Eleven years ago in this last weekend of October we arrived here on the hillside. It was a different place then. The house was damp, with a pink 1980’s bathroom, vinyl floral wallpaper and swirly carpets that hid a whole ecology of rot. It was a farmer’s house, so there were enough practical comforts. An old oil range, so we were warm once it was up and running and uPVC windows which kept out the weather, so we were happy. The house would be fine for a while, the real reason we were here lay beyond its walls and the land beckoned.
Grazed to the buildings by beef cattle, the trees had been cut back hard and the broken hedges were neatly flailed so as not to shade the grass. There were no concessions to anything but utility, but the views rolled on splendidly and without interruption. With the prospect also came exposure and, though we have become used to it now, when the wind blew that first winter, we woke to the house shuddering as if we were on the prow of a ship.
I knew immediately it would be wrong to plant out the view to provide shelter, but alongside the dream of finding this place came the long-term ambition to plant my own orchard. By the time the leaves were off the trees in the hedgerows, it was clear where it might be. Hunkered into the hill beyond the barns and stepping down the slopes in three parts to frame the landscape. I planted that first winter; a plum orchard on the higher ground where the earliest flowering trees would be least likely to catch the frost, West Country apples further down the slope and a group of pears to the west of the barns, where they would bask in sunshine and be afforded shelter from the easterlies.
The old adage goes, “You plant a pear for your grandchildren” and I’m pleased we moved quickly to get the trees in. A decade on and it is interesting to see what we have not had to wait that long to have learned. The pears that have done well in their huddle of shelter have grown into fine young trees, but their fruit is erratic, one year off and maybe another year on. On the fruiting years their habit of dropping all in one go over the course of a week when they are ripe has also proved problematic. The windfalls bruise and ripening is inconsistent in the branches, though the fruit still drops.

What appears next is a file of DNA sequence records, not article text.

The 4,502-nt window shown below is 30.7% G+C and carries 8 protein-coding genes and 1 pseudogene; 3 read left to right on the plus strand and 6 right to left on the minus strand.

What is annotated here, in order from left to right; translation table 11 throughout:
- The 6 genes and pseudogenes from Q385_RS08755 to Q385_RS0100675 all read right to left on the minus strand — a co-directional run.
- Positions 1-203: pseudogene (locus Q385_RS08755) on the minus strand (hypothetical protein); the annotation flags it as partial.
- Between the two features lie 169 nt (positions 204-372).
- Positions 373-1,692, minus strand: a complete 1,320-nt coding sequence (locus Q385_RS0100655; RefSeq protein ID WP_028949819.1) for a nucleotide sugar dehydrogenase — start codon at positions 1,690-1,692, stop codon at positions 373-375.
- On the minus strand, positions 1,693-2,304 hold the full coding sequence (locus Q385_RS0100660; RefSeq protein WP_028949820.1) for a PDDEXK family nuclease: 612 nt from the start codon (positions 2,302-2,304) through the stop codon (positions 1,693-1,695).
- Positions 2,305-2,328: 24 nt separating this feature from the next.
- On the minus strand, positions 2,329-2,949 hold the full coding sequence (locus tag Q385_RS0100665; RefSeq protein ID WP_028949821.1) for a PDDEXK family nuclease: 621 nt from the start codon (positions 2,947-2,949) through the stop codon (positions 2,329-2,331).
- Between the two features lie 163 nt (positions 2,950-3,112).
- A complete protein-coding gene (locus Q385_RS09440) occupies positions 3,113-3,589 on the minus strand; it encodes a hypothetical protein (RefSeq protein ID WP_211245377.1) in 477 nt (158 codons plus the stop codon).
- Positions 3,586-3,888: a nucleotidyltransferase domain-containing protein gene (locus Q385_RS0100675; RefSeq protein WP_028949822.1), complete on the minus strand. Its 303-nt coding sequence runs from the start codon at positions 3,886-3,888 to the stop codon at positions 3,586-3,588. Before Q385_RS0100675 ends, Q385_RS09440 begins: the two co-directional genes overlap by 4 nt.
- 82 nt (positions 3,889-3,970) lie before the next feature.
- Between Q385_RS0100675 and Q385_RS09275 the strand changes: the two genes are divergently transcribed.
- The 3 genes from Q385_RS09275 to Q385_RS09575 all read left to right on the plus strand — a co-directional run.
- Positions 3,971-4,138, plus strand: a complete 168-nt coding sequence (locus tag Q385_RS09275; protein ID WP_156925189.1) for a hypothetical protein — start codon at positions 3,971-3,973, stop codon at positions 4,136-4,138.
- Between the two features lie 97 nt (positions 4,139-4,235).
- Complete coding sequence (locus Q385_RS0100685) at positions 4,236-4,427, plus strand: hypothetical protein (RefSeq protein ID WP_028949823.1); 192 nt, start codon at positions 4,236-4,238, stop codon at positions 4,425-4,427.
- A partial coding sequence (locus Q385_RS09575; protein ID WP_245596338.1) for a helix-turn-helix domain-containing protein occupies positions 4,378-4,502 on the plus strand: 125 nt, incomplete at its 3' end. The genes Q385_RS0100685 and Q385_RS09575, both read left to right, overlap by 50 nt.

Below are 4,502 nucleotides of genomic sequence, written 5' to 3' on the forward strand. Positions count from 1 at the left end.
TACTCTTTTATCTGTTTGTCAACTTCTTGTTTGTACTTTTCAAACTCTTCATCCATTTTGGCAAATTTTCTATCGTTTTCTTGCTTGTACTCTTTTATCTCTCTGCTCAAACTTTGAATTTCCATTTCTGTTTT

The pear trees we trained as espaliers on the south-facing walls of the kitchen garden have proven their worthiness in half the time. A half day applied training the limbs into position in combination with a late summer prune has given us reliable yields and an orderly backdrop. Pears that are ‘on display’ as it were and hanging neatly along branches to bask in sunshine also make better fruit. The fruit is restricted in number by the management of limbs where an unmanaged tree will, more often than not, be burdened with the flux of feast or famine. This year, we had a week of frost when the pears were flowering in April which saw all the blossom in the orchard trees lost, but we were able to fleece the trees on the protected walls.
We have four varieties, starting with ‘Beth’ in early August and they neatly hand over one to the other, ‘Beurré Hardy’, ‘Williams’ and the last and the best of them all, the delectable ‘Doyenné du Comice’. Doyenné (meaning ‘flavoured one’) was a mark of distinction when the first pear bearing the name, ‘Doyenné Blanc’ emerged in 1652. Several were to follow, but ‘Doyenné du Comice’ (1852) or the Comice Pear has been the most enduring. And with good reason, for the pear is of superlative flavour. In Joan Morgan’s excellent ‘The Book of Pears; The Definitive History and Guide to over 500 varieties’, she describes them thus: ‘Handsome, generous appearance with rich, luscious, very buttery, exquisitely textured, juicy pale cream flesh; sugary sweet yet intense lemony undertones, developing hints of vanilla and almonds’.
Of the four varieties on the kitchen garden wall ‘Doyenné du Comice’ is the lightest cropper, a four-tier cordon produces 15 to 20 fruit a year. You might think this would be enough, but they are so very good that, to mark our marriage five years ago, we planted two more cordons on the front of the house, where each new set of limbs marks time and increases our harvest.
During the last couple of weeks we have been watching keenly, but the last week of October, our moving-in week, seems to be the perfect time to harvest. Pears should be picked and ripened inside on a cool shelf for the best results. Cup the fruit gently in your hand, lift and gently twist a quarter turn. The stalk yields to the turn when it is ready and the fruit can be left in-situ if not. Make sure to check daily, because a fallen fruit will be nibbled and ruined overnight by mice. They also know of their charms, but do not wait for the fruit to fully ripen.
Jane Grigson writes beautifully about pears and, most notably that ‘the old legend that towards the end it may be necessary to get up at 3 a.m. to find absolute perfection is not a great exaggeration.’ Test for ripeness by applying gentle pressure at the neck with your thumb. If it is hard still, be patient, but as soon as the flesh begins to give, the fruit should be eaten, preferably with the skin so that the melt has some structure as contrast. Either alone or with cheese, a fine combination. A perfect fruit will be as good as a warm fig picked fresh off the tree in Greece. A delectable reward with the sun and summer goodness melting in your mouth as we slide into the dark weeks ahead.
Words: Dan Pearson | Photographs: Huw Morgan
Published 30 October 2021